By Jill Friedman Fixler and Beth Steinhorn, JFFixler & Associates
This is a guest post from two of our favorite clients: Jill Friedman Fixler and Beth Steinhorn of JFFixler & Associates. Jill is the President and Founder and Beth, a Senior Strategist, coordinates the marketing at this consulting firm that specializes in transforming organizations through innovative volunteer strategies. The firm works with some of the biggest names in the sector, including Canadian Cancer Society, National Multiple Sclerosis Society, Hostelling International – USA, California State Libraries, and many more. Since April is National Volunteer Month, and these two are the go-to experts on the subject, we asked them to write about how to engage volunteers in your marketing efforts.
In a time when economic reports continue to bring challenging news to nonprofits, it’s rare to read about a resource that’s growing – but volunteers are a growing resource that can help your organization fulfill its strategic priorities. You can harness the abundant skills and interests of your volunteers and apply them towards your organization’s priorities, including marketing and communications.
Here are a few examples of how volunteers, cultivated strategically, can help your organization fulfill its marketing objectives:
Developing an Effective Marketing Plan
Engage marketing professionals as pro bono consultants to advise your marketing team on effective tactics. They can consult on the development of a realistic marketing plan, share trends to inform how you prioritize your efforts, and leverage their existing relationships with local media to get coverage of your organization. Many corporations are seeking ways to shift their philanthropic efforts from cash to in-kind, pro bono contributions. Contact local companies to see if they will “loan” their marketing professionals to your organization and connect with local volunteer centers and online volunteer matching organizations, such as VolunteerMatch.org.
Keeping your Website Dynamic and Updated
Keeping your website dynamic and up-to-date is a challenge for many organizations – but it is critical to maintaining a meaningful dialogue with your constituents. Who amongst your existing volunteer corps is proficient in online technologies? Who is a good writer? They can be tapped to partner with staff to enhance your web presence. A technologically savvy volunteer can become your “Calendar Guru,” keeping your online calendar updated and posting new, relevant events on your calendar as well as other community calendars. Volunteers who are good writers can write guest blogs, sharing their stories and interviewing others to diversify the “face” of your organization, while also sharing important news with your followers. Don’t have a Twitter account yet for your nonprofit? Consider cultivating a “Twitter Tutor” to help staff set up the account, research and select the organizations and individuals to follow, and help staff and other volunteers determine how and when to tweet and post links.
Promoting Your Programs and Other Volunteer Opportunities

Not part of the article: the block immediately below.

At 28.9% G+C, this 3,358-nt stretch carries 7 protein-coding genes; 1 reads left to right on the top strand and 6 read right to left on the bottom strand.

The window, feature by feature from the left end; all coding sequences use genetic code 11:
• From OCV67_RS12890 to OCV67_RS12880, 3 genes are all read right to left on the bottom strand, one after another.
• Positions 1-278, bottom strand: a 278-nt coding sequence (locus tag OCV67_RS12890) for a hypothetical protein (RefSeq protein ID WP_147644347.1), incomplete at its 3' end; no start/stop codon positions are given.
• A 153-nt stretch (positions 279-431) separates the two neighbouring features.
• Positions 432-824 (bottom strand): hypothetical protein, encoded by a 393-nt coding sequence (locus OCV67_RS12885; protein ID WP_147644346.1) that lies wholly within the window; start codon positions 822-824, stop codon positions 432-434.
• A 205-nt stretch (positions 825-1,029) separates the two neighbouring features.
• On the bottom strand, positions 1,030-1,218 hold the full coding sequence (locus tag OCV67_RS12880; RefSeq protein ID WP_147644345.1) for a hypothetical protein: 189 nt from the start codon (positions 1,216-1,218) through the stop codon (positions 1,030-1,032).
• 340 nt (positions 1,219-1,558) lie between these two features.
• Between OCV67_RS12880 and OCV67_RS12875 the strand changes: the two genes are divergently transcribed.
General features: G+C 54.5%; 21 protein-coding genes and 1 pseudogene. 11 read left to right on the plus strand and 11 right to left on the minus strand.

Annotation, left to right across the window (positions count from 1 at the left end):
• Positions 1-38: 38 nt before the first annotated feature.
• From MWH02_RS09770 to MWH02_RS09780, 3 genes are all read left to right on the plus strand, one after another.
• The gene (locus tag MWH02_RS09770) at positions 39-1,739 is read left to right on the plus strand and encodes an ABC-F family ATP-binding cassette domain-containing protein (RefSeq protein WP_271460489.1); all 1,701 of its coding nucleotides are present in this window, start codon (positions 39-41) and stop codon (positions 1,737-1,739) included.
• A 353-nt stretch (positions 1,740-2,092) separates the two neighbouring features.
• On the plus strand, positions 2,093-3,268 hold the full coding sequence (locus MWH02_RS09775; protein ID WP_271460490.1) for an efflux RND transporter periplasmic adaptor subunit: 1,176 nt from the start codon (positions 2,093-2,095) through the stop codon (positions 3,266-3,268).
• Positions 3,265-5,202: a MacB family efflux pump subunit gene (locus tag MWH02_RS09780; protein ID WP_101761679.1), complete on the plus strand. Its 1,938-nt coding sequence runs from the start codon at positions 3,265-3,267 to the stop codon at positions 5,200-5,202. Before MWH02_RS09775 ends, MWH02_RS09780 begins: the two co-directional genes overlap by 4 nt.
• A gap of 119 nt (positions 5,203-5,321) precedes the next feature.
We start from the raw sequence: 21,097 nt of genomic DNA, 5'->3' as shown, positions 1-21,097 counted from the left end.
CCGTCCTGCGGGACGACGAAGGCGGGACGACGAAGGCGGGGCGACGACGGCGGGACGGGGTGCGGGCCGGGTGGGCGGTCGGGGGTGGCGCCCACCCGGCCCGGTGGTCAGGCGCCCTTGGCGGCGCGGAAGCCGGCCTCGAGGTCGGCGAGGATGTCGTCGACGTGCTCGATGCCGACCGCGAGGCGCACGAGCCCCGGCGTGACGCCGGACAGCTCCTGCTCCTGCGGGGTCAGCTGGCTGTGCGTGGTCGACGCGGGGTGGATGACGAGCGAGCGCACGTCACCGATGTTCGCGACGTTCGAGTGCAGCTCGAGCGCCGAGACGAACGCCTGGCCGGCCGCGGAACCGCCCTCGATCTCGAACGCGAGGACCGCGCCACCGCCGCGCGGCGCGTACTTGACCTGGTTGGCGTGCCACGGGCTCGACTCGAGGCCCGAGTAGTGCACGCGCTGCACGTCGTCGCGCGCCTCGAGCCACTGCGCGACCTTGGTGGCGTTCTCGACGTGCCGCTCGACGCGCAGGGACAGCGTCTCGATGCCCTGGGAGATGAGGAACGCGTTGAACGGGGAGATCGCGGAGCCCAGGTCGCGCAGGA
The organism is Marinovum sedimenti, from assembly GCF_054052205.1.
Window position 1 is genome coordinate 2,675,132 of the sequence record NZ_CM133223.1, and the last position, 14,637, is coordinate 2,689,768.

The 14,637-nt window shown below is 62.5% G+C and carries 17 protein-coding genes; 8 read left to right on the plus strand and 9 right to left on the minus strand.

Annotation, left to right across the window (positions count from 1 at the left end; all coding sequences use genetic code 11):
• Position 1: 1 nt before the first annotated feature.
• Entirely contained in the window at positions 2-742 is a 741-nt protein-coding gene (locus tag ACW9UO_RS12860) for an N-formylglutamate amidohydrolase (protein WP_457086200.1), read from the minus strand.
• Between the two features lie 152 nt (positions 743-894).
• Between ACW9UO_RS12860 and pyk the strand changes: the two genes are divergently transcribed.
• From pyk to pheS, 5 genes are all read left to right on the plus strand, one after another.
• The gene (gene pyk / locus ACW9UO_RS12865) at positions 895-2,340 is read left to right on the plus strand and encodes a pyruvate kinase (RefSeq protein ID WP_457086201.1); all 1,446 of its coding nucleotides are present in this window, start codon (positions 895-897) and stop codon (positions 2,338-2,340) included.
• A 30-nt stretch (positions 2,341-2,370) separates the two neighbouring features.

It’s easy to get caught up in technology as the marketing world continues to change at lightning speed. However, it’s important to remember that technology is most effective when it is used as a tool to extend the ever-powerful “word of mouth.” Whether marketing programs, cultivating new donors, or engaging volunteers, word of mouth reigns supreme. The vast majority of your volunteers are online. How can they use their profound networks to share the work of your organization and engage their friends (real or virtual!) with you? Provide your volunteers with carefully crafted messages about upcoming programs for them to easily post on their Facebook status; ensure they list their volunteer work with a link to your website on their LinkedIn profiles; and ask that they forward your volunteer opportunities to friends and colleagues who may have the skills you are seeking in new volunteers.
Engaging volunteers to enhance your marketing efforts is a powerful strategy. Developing project-specific opportunities for people to share their experience as marketing directors, PR specialists, writers, or graphic designers will attract new volunteers to the organization while also helping you fulfill your strategic objectives. Meanwhile, engaging your existing volunteers in your marketing efforts is also critical. They know your organization and can tell your story in ways that staff can’t. Having them share why they feel connected to your mission and how your organization helps make the world a better place is compelling and powerful and will strengthen your presence now and in the future.
For additional ideas about how volunteers can help with your website, see Talance’s earlier posting, 21 Ways Volunteers Can Help with Your Website
About the Authors
Jill Friedman Fixler is a thought leader on building organizational capacity through re-inventing, re-engineering, and re-vitalizing volunteer engagement. As Founder and President of JFFixler & Associates
, Jill combines her skills as a consultant, trainer, facilitator, public speaker, and coach to share new volunteer engagement strategies with organizations throughout North America.
Beth Steinhorn is a Senior Strategist with JFFixler & Associates and has over two decades of experience in nonprofit organizations, including museums, education agencies, and faith-based organizations.